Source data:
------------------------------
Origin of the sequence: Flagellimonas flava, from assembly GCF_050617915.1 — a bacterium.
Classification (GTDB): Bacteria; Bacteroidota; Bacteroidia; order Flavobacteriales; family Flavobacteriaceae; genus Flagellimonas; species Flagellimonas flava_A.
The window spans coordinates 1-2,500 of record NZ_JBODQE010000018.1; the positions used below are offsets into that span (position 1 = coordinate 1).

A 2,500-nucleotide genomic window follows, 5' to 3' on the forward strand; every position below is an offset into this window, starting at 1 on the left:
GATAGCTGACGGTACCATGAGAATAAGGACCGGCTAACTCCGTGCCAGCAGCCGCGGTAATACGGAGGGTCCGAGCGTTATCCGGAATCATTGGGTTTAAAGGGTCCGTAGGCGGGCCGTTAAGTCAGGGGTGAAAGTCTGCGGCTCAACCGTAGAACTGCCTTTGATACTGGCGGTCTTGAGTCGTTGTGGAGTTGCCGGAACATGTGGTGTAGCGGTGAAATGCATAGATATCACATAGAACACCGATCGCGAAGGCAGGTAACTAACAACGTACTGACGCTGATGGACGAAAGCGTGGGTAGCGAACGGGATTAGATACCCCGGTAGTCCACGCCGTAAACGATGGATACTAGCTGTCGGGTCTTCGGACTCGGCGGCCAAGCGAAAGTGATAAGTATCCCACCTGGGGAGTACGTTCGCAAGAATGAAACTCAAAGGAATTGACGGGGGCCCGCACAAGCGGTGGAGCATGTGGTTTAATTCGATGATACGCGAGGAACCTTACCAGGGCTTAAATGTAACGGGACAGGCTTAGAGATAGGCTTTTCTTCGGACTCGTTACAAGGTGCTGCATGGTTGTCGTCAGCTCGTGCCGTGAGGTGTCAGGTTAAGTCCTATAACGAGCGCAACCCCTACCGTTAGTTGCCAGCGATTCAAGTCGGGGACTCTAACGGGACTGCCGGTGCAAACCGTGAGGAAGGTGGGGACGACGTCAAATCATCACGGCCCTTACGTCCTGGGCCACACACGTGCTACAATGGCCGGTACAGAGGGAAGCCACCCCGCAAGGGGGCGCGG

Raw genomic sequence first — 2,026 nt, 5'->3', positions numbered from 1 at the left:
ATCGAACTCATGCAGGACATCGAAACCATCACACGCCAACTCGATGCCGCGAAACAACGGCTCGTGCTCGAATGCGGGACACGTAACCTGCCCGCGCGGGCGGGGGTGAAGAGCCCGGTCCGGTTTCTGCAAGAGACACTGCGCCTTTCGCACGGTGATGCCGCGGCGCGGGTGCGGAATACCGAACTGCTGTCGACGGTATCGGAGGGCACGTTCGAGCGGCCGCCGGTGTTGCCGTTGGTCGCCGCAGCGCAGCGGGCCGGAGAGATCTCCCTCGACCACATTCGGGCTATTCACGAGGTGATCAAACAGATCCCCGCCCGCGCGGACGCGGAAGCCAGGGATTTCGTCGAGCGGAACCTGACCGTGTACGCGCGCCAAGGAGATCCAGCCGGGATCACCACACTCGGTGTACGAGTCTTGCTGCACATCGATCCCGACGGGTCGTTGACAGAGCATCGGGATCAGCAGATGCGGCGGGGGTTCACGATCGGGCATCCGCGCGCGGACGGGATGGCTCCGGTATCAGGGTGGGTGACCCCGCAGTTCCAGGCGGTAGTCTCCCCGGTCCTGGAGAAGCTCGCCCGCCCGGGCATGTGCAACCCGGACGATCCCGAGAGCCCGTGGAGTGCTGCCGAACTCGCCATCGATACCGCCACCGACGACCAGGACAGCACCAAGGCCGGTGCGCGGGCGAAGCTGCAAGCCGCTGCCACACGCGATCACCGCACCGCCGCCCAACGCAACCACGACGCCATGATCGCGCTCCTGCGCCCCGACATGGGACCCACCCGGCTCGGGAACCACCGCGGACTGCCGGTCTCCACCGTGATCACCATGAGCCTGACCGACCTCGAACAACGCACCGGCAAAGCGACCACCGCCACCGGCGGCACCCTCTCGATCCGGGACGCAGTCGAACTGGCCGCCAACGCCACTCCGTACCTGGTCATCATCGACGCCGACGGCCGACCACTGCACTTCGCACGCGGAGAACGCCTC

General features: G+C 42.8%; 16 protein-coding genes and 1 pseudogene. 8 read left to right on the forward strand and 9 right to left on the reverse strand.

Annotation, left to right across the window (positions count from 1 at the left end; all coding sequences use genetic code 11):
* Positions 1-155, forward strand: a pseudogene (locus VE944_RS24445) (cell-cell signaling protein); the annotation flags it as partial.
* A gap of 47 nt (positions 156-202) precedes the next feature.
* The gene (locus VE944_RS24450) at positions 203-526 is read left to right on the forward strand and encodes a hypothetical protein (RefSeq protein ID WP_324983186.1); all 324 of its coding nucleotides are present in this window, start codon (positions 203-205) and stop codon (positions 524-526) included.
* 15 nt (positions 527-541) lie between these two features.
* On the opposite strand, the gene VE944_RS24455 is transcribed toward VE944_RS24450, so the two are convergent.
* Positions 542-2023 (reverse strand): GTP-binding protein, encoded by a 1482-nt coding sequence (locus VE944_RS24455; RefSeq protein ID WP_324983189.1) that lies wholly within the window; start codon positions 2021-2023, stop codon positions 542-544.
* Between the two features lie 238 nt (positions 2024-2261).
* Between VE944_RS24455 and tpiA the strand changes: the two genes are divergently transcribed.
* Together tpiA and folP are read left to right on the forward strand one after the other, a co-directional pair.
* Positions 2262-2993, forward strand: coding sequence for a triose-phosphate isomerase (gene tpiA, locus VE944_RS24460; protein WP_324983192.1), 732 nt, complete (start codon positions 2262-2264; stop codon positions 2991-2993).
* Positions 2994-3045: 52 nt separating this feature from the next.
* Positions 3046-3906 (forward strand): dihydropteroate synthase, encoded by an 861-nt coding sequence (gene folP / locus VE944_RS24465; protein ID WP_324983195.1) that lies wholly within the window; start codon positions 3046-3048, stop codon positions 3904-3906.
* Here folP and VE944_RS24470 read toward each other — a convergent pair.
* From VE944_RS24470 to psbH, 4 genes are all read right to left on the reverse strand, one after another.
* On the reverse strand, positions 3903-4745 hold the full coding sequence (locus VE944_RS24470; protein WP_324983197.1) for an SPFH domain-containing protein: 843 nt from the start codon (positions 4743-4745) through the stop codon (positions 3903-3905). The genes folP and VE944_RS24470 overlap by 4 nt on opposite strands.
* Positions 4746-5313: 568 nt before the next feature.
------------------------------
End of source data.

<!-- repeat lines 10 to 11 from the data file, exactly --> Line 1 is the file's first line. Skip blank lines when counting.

* Positions 1-155, forward strand: a pseudogene (locus VE944_RS24445) (cell-cell signaling protein); the annotation flags it as partial.
* A gap of 47 nt (positions 156-202) precedes the next feature.